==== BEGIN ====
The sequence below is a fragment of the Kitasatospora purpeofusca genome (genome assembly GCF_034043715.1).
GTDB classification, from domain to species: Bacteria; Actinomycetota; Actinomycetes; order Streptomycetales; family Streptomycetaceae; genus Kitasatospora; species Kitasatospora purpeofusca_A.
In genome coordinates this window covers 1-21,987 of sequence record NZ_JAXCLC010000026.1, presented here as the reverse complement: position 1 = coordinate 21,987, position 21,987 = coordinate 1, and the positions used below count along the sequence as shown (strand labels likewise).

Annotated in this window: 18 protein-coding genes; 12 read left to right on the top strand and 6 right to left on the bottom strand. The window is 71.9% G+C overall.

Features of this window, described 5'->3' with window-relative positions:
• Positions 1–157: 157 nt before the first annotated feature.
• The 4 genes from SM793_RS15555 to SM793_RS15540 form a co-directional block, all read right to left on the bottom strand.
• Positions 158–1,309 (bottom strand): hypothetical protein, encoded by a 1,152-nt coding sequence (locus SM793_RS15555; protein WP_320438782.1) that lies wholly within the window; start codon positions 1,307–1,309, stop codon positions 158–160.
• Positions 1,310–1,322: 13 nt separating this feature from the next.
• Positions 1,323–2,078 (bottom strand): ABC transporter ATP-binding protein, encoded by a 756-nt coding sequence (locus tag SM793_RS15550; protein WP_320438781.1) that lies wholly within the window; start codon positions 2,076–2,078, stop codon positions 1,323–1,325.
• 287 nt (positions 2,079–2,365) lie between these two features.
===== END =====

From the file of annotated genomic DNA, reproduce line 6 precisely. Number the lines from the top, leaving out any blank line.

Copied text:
• Positions 1–157: 157 nt before the first annotated feature.